Pheng Lo, director of Stockton’s Lao Family Community, a nonprofit social service agency, says parents are vying with gangs for the hearts and minds of many Hmong youths. “You either win them over or you lose,” he says. “Many parents don’t know English and can’t work, and the children start to take the power in the family. Soon, the parents can’t control their own children.” In Laos, Lo said, parents had strict control over their children, and they must assert it here too.
The Hmong have always been adaptable, taking in the cultures around them, but they hold tight to many customs. After the Hmong grocery store owner was gunned down, his widow, Mee Vue Lo, considered leaving Stockton. But her husband’s clan, the Los, following the Hmong tradition, sought another clan member to be her husband and provide for the children. Vue Lo, who had been in the United States for 25 years, spoke good English and considered herself American, resisted the idea. Still, the clan leader, Pheng Lo, approached Tom Lor, 40, a recently divorced benefits officer at the county welfare office. Lor also wanted nothing to do with old Hmong marrying customs.
And that’s where things might have stood if Lor hadn’t learned that Vue Lo’s 3-year-old daughter, Elizabeth, was in the hospital with a pulmonary infection and few would visit her; she’d witnessed the shooting, and people were afraid that members of the gang that allegedly killed her father might show up. When Lor visited Elizabeth, she smiled and curled up in his lap. “I couldn’t get the girl out of my mind,” he recalls. “I was suffering myself from my divorce, and was away from my son.” When Lor returned to the hospital a couple of days later, the girl’s mother was there.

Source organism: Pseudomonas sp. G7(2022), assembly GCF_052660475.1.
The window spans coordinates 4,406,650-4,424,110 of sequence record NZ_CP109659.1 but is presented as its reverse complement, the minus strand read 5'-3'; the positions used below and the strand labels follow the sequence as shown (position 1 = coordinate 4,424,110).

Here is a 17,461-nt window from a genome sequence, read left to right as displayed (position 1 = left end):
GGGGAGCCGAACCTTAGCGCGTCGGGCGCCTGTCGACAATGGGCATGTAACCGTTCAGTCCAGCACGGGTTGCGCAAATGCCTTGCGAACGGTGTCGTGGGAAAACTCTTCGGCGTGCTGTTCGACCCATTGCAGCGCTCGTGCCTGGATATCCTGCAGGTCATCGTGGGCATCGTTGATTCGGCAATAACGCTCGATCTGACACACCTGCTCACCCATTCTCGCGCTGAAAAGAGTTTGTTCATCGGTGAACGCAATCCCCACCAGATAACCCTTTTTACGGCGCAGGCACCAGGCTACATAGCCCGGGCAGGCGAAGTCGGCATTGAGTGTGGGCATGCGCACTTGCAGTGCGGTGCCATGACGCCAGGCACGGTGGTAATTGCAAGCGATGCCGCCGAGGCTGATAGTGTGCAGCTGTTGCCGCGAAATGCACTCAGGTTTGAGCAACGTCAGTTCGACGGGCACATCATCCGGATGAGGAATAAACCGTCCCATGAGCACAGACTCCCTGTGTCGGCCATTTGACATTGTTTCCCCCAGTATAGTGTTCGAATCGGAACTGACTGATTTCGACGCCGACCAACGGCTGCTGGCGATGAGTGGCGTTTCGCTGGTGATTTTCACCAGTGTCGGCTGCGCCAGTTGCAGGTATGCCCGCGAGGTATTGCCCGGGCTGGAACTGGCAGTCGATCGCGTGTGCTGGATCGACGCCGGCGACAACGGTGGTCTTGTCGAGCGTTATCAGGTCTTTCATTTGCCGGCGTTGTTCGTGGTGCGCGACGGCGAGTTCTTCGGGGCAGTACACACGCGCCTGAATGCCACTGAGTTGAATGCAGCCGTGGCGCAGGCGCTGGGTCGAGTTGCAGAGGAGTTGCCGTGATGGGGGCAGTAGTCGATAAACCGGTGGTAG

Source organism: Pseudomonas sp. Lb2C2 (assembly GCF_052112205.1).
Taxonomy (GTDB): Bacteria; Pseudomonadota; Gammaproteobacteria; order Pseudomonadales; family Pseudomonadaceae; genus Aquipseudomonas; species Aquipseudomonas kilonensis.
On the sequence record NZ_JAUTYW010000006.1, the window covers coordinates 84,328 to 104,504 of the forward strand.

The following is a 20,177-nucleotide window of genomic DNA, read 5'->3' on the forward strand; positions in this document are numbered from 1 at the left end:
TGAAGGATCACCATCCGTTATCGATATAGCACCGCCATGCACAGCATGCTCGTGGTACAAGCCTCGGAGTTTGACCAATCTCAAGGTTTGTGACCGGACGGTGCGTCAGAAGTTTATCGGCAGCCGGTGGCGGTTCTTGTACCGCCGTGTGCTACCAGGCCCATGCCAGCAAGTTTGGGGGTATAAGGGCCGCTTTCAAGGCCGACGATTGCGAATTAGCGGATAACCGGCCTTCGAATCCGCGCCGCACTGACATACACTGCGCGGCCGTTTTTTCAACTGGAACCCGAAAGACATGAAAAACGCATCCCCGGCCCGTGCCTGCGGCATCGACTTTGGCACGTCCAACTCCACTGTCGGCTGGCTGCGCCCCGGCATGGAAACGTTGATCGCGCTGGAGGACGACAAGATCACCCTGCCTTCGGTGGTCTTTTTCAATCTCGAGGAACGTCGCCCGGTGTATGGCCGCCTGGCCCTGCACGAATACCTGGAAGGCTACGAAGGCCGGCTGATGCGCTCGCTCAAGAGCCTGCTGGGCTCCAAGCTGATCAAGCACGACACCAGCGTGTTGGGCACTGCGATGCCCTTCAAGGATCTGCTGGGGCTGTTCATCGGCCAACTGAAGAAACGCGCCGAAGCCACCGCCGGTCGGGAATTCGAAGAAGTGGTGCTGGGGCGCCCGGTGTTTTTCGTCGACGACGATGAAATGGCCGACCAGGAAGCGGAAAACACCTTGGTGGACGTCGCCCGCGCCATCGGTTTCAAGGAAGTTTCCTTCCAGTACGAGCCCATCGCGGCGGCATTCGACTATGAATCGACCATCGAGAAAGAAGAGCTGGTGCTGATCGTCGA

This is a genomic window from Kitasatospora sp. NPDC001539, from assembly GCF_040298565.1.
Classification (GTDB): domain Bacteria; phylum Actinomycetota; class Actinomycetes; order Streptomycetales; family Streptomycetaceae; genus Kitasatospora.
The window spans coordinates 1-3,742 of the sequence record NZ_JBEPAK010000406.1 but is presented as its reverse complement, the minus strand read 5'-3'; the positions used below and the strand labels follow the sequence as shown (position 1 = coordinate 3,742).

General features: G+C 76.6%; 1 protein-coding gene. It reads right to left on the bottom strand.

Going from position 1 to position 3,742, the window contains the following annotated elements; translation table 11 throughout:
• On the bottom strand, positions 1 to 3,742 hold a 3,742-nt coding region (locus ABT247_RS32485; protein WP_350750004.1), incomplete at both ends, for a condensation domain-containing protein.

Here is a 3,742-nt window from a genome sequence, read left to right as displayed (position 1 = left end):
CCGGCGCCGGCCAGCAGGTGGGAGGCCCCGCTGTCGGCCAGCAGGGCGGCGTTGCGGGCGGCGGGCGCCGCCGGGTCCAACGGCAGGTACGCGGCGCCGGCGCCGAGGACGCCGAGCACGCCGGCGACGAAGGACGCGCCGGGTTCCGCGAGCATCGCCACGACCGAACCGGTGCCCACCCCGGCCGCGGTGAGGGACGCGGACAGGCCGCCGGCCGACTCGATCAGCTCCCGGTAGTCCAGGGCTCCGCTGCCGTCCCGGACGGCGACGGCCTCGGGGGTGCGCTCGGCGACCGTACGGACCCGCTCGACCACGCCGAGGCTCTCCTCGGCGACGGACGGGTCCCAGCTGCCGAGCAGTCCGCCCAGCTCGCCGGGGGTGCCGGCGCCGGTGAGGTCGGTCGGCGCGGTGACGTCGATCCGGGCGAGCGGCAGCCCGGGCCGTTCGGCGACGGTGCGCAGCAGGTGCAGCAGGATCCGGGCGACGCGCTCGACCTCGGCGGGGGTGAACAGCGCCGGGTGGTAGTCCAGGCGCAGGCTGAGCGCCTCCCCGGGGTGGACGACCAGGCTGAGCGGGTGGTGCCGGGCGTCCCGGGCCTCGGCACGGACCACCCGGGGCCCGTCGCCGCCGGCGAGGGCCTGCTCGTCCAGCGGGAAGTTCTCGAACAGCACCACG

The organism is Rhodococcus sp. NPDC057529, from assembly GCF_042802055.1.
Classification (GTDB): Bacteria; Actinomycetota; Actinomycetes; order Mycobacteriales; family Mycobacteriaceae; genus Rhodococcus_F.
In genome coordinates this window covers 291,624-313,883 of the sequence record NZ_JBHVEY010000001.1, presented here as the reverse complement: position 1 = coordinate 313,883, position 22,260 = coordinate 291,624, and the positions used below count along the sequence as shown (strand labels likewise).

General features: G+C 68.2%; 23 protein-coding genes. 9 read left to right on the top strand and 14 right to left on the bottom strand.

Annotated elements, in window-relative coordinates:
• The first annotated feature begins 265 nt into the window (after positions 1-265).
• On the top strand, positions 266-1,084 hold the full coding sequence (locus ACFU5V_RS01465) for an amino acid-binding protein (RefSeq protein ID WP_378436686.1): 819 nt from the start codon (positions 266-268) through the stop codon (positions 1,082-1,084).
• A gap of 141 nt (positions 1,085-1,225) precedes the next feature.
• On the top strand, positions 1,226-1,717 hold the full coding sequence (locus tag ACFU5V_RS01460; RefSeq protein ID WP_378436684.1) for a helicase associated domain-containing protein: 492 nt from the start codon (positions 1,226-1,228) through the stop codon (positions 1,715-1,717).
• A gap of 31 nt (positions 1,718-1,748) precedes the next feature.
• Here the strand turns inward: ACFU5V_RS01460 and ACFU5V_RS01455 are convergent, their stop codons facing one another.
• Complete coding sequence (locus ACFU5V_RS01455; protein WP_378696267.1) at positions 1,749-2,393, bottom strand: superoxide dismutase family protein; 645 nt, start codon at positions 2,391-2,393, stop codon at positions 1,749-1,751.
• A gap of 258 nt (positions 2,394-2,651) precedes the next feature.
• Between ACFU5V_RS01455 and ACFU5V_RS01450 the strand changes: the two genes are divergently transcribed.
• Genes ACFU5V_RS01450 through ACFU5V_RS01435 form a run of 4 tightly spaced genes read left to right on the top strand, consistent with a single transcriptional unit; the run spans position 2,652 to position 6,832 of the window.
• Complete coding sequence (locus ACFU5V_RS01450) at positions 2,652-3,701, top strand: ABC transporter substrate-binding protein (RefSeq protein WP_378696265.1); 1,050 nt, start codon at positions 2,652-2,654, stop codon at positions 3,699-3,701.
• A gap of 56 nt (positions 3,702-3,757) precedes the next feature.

The two agreed that the clan’s marriage idea was silly, but they talked, and one thing led to another. Lor moved into Vue Lo’s house, along with the seven children, and they were married in a Hmong ceremony. The marriage took place just a few weeks after Lo’s death, a perhaps shockingly short time by American standards. But in traditional Hmong culture, the new husband-to-be is usually chosen and present at the funeral of a man leaving behind a wife and children.
on a rainy night this past March, Mee Moua greeted a delegation of government and business leaders from Taiwan at Cedarhurst, a 26-room mansion on ten acres southeast of St. Paul. Built in 1863, the Classical Revival landmark originally belonged to Cordenio Severance, a lawyer and friend of Frank B. Kellogg, a U.S. senator and the secretary of state under Calvin Coolidge. It is now owned by two of Moua’s uncles, Xoua Thao, 41, a physician, and True Thao, 39, the first licensed Hmong social worker in Minnesota. The brothers, who were destitute, came to the United States in 1976 from a family that knew only farming and fighting in Laos. In 2001, they bought the $1 million mansion, which is listed on the National Register of Historic Places.